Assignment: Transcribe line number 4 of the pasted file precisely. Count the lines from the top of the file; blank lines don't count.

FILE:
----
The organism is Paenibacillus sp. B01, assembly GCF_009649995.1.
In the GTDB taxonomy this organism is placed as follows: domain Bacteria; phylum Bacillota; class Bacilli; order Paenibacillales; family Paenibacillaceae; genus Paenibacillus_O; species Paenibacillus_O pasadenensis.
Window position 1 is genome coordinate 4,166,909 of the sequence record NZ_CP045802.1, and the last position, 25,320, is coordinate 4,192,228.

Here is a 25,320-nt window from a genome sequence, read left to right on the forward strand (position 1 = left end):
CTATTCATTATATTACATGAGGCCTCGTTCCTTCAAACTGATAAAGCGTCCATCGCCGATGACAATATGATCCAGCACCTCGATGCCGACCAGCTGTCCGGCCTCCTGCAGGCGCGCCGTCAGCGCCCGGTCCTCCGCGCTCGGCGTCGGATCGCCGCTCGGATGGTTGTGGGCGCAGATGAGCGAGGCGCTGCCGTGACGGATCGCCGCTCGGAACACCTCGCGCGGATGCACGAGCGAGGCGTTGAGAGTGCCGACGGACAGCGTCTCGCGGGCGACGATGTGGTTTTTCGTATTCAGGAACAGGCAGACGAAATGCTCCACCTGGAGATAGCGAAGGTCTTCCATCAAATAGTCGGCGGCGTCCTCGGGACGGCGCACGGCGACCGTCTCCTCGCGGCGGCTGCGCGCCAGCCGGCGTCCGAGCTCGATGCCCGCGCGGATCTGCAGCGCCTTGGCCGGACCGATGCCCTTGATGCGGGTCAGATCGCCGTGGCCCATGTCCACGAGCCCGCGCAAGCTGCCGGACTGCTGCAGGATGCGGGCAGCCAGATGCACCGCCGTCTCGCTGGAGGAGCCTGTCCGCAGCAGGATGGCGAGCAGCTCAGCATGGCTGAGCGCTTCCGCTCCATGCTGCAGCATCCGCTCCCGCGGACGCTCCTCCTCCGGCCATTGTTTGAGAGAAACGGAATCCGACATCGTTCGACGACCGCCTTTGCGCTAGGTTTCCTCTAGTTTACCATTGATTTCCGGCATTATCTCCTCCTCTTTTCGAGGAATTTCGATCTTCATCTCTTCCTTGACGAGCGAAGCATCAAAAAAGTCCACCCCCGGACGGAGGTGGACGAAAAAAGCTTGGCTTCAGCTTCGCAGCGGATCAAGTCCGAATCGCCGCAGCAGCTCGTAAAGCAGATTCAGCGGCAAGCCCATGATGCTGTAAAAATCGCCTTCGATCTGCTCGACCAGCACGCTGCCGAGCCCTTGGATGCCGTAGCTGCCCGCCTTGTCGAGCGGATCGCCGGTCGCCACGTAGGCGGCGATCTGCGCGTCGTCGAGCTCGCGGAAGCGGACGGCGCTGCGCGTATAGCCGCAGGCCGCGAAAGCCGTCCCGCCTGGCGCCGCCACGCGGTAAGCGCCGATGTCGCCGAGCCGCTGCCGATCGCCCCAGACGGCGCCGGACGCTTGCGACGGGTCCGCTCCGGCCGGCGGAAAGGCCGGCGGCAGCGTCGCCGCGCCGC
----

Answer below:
Here is a 25,320-nt window from a genome sequence, read left to right on the forward strand (position 1 = left end):